If there was one person who understood the value of Coca-Cola, it was Andy Warhol.
“What’s great about this country,” Warhol said, “is that … the richest consumers buy essentially the same things as the poorest… the president drinks Coca-Cola, Liz Taylor drinks Coca-Cola… you can drink Coca-Cola, too… no amount of money can get you a better Coke than the one the bum on the corner is drinking. All the Cokes are the same, and all the cokes are good. Liz Taylor knows it, the president knows it, the bum knows it and you know it.”
It’s all true of course. But the democratization of soft drinks hasn’t all been sweet. In fact, the great availability of sugary beverages has sickened America, fueling the obesity epidemic and shaping our culture in many ways.
Let’s back up. On Monday, the New York Supreme Court ruled that a new regulation, set to ban sugary drinks larger than 16 fluid ounces, was “arbitrary and capricious,” essentially rendering it unenforceable. “The Portion Cap Rule,” the decision continued, “would create an administrative Leviathan and violate the separation of powers doctrine.”
It would be disingenuous to say that “sugary drinks” – defined in the lawsuit as non-alcoholic, carbonated or noncarbonated beverages that have more than 25 calories per fluid ounce and don’t contain more than 50 percent milk or milk substitute – have not contributed to obesity. Soda and its alternatives are cheap, tasty and ubiquitous. They reach Americans everywhere - in workplaces, schools, convenience stores and supermarkets - providing an easy stress release for a low short-term cost.
The court’s decision, however, is the correct one. The law would be a nightmare to enforce, have limited if any benefits and unfairly manipulate beverage markets in New York City to the detriment of some businesses and the advantage of others. It would be illegal to purchase a 22.5-fluid-ounce Arnold Palmer but acceptable to consume 64-fluid-ounce 7-Eleven Big Gulp and refill it.
But it would be simple-minded to say government action in this arena is unneeded, immoral or – gulp – tyrannical. America’s weight has moved from an individual problem to a societal nuisance. As the court itself notes, “Obese individuals spend $1,443 more on health needs than normal weight individuals. The number of those individuals receiving Medicaid/Medicare means tax payer dollars being poured into a preventable disease. It is estimated that obesity and overweight are responsible for approximately $4,000,000,000.00 in direct medical costs.”
Furthermore, similar to the alcohol and tobacco industries, sugary beverage retailers use subtle but sophisticated marketing techniques to reach consumers at their most vulnerable. Grocery stores, for example, place sugary beverages and snacks near check-outs because consumers are, on average, more likely to indulge in immediate rewards (a soda, cigarettes, a candy bar) if they’ve recently made several decisions, a psychological phenomenon known as “ego depletion.” After a long trip through the supermarket (“White or wheat?” “Ham or turkey?” “Gala or Fuji?”) consumers are less likely to stop themselves from indulging in something unhealthy.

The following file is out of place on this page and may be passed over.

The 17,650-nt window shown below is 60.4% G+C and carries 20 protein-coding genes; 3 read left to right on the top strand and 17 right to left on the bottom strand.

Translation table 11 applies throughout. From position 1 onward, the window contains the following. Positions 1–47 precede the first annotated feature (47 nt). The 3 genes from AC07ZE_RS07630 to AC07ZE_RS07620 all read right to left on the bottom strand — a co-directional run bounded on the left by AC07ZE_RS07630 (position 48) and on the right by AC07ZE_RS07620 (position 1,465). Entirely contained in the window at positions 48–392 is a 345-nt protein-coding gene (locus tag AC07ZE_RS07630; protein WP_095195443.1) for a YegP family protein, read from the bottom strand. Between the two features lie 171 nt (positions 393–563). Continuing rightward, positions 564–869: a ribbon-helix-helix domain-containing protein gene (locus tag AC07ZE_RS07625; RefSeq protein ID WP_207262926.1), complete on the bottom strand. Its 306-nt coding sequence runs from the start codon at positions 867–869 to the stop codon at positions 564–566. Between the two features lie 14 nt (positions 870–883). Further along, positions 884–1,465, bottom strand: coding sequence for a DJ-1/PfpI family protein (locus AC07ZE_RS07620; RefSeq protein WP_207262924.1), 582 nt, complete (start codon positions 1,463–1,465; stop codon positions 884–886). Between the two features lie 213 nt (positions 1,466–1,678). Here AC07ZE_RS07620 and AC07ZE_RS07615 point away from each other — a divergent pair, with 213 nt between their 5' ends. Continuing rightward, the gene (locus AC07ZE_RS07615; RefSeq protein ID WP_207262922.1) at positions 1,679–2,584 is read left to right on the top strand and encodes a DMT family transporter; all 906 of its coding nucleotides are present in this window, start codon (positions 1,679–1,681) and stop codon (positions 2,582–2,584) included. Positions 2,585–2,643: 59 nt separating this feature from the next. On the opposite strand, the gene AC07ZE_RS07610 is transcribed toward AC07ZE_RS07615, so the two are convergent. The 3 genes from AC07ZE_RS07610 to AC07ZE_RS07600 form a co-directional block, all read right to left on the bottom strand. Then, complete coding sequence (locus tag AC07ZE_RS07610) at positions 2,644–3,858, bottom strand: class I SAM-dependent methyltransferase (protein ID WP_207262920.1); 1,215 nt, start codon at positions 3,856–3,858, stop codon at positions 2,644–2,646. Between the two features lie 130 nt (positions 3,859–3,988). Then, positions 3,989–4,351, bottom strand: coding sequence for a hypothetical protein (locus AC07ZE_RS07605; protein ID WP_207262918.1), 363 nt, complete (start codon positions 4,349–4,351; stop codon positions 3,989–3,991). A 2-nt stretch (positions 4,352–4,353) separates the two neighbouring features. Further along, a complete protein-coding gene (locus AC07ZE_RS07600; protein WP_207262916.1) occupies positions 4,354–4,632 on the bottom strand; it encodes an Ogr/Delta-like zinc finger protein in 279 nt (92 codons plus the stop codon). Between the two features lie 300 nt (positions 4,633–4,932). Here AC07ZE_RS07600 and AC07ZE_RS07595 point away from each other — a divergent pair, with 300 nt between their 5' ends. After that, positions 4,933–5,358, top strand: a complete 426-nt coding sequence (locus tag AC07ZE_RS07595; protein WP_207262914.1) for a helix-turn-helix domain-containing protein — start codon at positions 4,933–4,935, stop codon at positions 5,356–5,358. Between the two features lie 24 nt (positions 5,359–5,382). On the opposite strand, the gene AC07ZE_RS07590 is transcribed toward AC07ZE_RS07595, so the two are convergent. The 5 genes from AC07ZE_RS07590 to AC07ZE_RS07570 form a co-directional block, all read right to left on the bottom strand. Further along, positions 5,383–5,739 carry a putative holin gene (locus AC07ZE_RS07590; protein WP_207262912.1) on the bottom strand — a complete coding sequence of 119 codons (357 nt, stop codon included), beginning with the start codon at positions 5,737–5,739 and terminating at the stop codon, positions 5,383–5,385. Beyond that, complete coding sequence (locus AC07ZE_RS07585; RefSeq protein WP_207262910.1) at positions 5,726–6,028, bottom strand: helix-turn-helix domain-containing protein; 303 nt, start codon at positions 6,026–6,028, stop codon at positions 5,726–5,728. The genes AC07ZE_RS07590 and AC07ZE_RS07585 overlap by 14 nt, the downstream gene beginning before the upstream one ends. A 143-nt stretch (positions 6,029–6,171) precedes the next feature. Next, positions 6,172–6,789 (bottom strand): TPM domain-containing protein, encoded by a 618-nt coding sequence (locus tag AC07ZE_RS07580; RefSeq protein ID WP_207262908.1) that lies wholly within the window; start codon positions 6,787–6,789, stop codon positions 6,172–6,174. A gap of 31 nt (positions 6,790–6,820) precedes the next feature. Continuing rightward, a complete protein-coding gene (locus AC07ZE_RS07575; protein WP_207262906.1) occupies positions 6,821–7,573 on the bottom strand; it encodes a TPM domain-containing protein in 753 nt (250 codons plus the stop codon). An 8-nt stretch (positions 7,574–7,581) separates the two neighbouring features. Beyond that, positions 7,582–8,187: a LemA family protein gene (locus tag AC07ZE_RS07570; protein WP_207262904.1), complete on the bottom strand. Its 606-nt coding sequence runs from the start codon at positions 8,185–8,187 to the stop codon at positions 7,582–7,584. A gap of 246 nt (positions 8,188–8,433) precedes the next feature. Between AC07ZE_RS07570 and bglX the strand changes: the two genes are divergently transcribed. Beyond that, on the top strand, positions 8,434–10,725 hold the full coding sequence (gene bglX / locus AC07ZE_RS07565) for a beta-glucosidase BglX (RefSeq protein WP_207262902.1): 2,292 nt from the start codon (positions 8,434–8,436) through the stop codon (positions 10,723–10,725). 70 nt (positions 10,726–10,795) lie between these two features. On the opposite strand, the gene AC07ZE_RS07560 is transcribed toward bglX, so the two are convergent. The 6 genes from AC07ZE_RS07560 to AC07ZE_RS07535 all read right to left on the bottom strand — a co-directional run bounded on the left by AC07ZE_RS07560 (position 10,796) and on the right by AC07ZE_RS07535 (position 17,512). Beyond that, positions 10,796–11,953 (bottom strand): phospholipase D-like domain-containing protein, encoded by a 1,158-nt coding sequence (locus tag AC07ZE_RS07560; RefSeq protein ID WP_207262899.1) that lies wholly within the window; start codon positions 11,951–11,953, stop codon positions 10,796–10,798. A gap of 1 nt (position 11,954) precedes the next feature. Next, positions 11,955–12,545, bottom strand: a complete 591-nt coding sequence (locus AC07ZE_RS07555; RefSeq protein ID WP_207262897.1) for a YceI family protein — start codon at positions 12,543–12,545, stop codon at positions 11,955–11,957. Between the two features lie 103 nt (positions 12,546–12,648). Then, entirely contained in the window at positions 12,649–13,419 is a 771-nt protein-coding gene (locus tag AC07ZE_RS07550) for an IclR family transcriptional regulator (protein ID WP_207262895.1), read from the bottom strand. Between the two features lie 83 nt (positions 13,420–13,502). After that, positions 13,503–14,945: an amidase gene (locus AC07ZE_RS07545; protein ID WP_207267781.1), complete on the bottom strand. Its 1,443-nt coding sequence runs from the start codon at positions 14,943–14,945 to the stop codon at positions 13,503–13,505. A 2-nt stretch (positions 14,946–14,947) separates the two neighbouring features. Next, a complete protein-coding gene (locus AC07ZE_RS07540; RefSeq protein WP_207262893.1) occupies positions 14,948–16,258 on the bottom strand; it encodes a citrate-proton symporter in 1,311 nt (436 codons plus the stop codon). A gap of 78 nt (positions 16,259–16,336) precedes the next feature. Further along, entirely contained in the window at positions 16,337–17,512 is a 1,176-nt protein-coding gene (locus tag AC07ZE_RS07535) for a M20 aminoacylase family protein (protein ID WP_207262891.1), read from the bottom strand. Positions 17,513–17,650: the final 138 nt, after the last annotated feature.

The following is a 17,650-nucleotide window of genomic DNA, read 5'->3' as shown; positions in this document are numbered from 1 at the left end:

It’s worth noting that these marketing tricks disproportionately affect people living in poverty. With less money to spend, there are more decisions to make. Should you pay down the MasterCard or the Visa? Live in a $400 studio on a bus line or share a $1800 3-bedroom two blocks from work? Those with means can let desire dictate their decisions. For everyone else, decisions are another occasion to make a willpower-draining choice, making them more likely to splurge on an immediate reward. Science.
Governmental regulations are society’s answer to these clever marketing mechanisms, our champions in the battle between waistlines and bottom lines. But our government needs to make its policies smarter and more applicable. To fight the problem described above, regulators could use something called Display and Sales Restrictions.
As Deborah Cohen and Lila Rabinovich put it in their meta-study for the Centers for Disease Control and Prevention, “To counter the influence of salience, foods that are high in calories and low in nutritional value may be restricted to locations such as the back of store, behind the counter, or at locations other than end aisles or eye-level displays. Regulations could also be established concerning which foods may be displayed at the cash register or… which foods can be sold through a drive-through window.”
Corporations like Coca-Cola aren’t out to intentionally weaken America. But they are taking advantage of a lax regulatory environment to profit off of a disadvantaged few at expense to all. They are causing more Americans to become overweight and crying “personal responsibility” when taxpayer-funded programs like Medicare and Medicaid get saddled with the costs. As anyone who’s ever gained a little winter weight knows, it’s hard to tighten your belt when the buttons are bursting off your clothes.
New York City Mayor Michael Bloomberg is trying to mold American culture into being more conscientious about diet, a worthy goal. But the current policies aren’t going to cut it. To fight Coca-Cola, regulations need to bear its resemblance: sweet, equal and democratic. It’s the American way.
Nathaniel Olson (email@example.com) is a senior majoring in history, political science and psychology.